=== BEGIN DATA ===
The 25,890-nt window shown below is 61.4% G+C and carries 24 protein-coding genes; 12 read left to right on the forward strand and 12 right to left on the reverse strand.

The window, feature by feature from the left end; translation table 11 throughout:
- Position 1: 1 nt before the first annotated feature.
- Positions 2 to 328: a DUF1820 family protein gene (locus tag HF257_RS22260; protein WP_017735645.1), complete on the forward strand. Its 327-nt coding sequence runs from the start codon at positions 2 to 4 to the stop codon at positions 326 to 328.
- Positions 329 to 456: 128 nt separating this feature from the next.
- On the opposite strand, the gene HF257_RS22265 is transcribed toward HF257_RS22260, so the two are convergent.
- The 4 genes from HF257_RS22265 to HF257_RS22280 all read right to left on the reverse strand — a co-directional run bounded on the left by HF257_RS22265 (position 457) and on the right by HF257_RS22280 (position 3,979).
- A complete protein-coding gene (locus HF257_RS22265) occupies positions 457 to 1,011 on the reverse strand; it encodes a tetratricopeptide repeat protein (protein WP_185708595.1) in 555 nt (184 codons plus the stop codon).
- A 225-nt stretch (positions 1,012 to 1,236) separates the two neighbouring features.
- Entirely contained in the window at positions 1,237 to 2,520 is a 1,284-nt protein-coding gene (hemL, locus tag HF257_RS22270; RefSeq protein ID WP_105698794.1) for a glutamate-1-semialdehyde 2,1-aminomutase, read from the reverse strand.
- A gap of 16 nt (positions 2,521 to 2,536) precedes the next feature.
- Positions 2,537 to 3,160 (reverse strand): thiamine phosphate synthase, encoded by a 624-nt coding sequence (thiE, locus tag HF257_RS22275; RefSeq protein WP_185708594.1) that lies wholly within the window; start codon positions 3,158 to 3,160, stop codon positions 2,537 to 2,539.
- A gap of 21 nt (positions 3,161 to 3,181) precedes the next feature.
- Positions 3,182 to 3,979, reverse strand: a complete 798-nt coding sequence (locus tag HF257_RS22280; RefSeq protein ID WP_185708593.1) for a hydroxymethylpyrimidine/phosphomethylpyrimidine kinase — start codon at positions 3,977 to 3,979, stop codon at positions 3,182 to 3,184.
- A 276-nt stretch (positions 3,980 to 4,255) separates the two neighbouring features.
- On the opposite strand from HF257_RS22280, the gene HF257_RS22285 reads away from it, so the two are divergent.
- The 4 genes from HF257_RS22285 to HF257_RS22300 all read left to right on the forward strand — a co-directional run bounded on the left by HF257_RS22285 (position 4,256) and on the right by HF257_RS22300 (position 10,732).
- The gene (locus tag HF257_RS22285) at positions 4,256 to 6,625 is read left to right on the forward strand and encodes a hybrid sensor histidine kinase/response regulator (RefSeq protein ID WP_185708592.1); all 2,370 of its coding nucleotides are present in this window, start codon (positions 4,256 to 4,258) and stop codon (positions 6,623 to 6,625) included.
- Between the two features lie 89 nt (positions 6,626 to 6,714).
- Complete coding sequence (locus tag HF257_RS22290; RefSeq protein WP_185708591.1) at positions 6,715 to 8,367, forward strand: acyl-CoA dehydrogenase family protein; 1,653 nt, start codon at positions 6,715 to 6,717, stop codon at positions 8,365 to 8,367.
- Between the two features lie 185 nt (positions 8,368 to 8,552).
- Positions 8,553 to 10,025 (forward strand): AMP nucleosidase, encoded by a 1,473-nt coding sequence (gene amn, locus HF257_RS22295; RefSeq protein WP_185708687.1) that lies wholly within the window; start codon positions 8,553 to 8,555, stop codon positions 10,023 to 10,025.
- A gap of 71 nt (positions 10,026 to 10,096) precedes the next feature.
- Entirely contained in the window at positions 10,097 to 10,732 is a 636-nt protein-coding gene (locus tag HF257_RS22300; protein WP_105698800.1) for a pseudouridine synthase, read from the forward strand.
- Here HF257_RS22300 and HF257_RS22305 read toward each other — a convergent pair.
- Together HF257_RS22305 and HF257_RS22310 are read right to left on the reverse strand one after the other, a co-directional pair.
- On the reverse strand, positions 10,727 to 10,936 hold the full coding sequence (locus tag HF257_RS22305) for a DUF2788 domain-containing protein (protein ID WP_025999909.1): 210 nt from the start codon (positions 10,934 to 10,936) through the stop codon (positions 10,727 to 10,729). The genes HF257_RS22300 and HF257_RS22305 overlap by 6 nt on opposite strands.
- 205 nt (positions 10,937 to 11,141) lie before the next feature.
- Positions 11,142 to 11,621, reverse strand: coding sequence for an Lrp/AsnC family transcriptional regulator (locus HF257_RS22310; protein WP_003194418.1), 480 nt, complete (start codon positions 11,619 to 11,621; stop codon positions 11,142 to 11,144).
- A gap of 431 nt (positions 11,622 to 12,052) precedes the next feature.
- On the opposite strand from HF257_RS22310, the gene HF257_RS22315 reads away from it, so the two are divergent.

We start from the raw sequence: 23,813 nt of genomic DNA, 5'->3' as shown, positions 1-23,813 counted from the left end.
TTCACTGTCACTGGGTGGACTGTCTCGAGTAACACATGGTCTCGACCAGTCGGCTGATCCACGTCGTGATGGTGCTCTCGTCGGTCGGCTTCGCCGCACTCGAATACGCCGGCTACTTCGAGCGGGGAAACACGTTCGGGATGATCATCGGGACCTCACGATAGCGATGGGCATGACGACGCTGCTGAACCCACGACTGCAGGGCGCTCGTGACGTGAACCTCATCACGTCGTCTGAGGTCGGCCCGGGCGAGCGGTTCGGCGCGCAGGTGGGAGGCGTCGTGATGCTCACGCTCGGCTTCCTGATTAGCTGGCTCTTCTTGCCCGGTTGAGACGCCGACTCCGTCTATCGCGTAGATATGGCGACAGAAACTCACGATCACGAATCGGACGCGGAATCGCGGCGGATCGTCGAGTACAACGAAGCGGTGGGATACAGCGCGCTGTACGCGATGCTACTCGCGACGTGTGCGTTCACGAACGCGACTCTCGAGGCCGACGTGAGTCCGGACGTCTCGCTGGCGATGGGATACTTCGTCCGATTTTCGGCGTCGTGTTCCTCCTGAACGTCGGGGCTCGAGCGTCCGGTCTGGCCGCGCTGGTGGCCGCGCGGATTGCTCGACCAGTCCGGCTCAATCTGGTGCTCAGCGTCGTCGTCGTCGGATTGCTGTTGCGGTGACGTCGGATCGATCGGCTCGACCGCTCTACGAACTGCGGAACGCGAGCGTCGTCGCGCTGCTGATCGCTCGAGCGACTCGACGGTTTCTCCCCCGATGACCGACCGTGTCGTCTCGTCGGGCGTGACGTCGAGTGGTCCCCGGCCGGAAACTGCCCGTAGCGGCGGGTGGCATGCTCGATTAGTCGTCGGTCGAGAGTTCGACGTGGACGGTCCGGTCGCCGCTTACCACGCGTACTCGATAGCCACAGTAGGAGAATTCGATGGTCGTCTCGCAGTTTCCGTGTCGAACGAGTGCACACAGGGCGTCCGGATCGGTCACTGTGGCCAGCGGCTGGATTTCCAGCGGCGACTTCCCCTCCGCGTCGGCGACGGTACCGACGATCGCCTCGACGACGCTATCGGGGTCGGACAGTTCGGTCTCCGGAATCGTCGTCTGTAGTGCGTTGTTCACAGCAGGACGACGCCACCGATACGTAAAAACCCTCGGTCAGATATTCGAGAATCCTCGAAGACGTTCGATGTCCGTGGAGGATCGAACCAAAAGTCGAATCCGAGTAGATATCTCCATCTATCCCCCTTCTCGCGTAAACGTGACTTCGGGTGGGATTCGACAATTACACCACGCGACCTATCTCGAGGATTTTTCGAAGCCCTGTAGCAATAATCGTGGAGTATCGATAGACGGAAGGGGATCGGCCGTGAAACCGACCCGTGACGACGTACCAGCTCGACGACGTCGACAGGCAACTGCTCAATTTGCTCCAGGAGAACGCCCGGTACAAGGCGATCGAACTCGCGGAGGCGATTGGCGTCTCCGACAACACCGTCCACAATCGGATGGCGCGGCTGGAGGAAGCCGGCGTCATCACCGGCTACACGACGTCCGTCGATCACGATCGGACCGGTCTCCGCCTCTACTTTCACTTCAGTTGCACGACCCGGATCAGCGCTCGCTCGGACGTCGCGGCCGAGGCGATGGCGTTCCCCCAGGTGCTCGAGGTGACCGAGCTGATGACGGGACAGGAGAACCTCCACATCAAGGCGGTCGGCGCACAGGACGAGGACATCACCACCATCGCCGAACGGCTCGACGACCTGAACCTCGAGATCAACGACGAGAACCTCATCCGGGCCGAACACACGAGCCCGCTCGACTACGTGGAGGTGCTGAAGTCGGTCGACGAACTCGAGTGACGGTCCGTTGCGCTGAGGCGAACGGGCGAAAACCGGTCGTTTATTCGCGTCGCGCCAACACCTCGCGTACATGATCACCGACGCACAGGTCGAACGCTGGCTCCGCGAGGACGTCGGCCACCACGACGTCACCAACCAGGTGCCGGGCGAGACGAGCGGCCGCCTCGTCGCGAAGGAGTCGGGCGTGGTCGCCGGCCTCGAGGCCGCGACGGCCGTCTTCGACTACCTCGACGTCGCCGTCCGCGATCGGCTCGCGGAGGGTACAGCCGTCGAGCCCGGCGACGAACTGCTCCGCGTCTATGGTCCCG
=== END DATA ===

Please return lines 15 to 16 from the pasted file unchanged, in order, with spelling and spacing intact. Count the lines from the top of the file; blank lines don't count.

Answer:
- A 276-nt stretch (positions 3,980 to 4,255) separates the two neighbouring features.
- On the opposite strand from HF257_RS22280, the gene HF257_RS22285 reads away from it, so the two are divergent.